The Christmas "War"

While I am heartily encouraging the ongoing discussion of my previous post, I would like to direct your attention to a very relevant blog composed by Nathan Hart. Feel free to leave comments here as I would be interested in hearing what conversation this blog may generate.

And my original thoughts will return soon but considering that finals are almost here I am finding it easier to direct your curiosity to some great thinkers.

Oh, I also am putting a link to a Jon Stewart commentary on this whole issue. It's on Nate's site but in case you missed it check it out.
(Click on "Secular Central")

Wednesday, December 07, 2005

Very Good Review of "Revolution"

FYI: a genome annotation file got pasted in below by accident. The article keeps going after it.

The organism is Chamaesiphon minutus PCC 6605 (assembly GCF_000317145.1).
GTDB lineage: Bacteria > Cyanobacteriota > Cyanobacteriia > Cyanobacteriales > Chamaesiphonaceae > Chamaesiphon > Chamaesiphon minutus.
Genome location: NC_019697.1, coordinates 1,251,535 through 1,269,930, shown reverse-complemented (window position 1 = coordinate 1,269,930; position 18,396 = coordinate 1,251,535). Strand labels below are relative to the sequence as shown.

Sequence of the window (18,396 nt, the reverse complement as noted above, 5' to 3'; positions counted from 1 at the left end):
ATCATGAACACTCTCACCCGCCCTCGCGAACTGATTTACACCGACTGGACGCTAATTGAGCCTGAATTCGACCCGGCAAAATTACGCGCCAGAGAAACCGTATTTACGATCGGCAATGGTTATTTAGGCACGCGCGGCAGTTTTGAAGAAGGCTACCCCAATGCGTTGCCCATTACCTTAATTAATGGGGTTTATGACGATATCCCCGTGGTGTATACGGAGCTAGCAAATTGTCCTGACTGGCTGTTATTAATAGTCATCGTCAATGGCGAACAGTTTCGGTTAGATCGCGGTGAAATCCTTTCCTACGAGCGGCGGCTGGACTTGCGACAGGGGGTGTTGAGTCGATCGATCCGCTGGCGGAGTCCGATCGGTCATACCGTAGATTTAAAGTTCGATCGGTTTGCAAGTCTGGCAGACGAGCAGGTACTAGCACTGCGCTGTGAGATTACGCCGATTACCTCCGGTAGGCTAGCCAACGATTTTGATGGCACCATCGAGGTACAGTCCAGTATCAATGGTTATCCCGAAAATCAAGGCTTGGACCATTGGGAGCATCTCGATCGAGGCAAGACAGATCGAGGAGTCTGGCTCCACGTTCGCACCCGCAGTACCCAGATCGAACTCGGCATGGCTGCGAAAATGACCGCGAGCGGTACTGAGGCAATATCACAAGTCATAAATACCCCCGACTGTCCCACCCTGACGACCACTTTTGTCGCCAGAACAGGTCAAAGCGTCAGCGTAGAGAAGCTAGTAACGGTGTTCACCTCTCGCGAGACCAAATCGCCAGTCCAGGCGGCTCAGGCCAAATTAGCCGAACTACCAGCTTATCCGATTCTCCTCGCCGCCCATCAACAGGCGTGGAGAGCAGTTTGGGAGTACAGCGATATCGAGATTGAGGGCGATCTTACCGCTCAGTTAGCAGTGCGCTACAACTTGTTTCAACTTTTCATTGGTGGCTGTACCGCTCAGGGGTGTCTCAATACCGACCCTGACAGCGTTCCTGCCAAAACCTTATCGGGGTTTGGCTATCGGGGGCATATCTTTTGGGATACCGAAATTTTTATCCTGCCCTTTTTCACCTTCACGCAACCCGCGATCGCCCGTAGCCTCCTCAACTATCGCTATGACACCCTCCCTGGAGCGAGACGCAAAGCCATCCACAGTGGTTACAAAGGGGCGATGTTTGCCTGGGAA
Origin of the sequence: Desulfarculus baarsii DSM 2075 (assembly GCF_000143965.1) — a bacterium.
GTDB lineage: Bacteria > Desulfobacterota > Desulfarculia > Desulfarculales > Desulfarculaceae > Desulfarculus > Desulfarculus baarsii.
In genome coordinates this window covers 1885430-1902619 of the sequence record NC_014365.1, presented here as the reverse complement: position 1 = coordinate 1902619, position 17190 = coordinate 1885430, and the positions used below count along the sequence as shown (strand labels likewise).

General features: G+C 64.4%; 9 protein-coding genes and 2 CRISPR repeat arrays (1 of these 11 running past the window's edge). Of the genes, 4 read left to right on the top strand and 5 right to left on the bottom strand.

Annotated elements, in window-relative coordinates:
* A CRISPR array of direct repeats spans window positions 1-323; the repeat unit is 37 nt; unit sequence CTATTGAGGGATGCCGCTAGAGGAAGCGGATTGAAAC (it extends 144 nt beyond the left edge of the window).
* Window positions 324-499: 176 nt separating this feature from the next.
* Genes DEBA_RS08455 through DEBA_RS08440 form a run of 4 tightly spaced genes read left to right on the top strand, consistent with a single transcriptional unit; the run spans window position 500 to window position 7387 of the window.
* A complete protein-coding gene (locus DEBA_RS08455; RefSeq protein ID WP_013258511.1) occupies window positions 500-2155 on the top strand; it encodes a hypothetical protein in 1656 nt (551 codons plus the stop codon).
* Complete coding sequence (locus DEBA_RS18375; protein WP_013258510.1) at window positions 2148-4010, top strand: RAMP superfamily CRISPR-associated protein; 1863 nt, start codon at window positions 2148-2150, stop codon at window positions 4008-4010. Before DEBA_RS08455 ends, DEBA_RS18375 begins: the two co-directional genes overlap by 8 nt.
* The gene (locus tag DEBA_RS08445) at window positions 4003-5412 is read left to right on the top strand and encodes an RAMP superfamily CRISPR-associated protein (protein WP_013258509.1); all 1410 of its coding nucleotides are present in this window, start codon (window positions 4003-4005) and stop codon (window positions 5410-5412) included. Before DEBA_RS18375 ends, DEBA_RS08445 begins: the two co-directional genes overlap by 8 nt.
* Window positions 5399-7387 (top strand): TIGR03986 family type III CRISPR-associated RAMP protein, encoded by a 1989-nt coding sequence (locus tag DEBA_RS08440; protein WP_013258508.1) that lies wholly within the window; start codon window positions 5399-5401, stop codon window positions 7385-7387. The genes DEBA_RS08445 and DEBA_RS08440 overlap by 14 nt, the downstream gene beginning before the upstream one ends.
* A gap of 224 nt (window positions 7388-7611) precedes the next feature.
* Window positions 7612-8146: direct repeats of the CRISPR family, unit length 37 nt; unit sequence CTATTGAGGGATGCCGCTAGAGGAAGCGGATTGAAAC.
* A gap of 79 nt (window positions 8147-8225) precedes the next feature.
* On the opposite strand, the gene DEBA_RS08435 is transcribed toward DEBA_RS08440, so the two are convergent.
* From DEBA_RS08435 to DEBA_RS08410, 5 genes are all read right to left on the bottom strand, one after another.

I know this is long, but it's worth it. This was put together by some of my professors.

December 5, 2005

Students and friends,

Often in our classrooms we recommend book-lists which will enable you to grow on your own, apart from us as professors. This time we would like to take a moment and recommend a “NOT-list.” The first book we will bring to you is the newly released, Revolution, by the skilled-pollster (and amateur theologian) George Barna. Overall, this book is a critique (make that a full-body slam) of the church’s inability to impact the American culture in a positive (i.e., redemptive) manner. Thus, in this book he notes that due to the church’s lack of being an impact player, God must be calling His people outside of the church to utilize their gifts and serve the Lord. Barna now calls these Christians who no longer center their lives around Church “Revolutionaries” and believes they (his count of 20 million of them and growing) are the real future of the manifested body of Christ on earth. Barna also joyously admits that he is now one of them as well.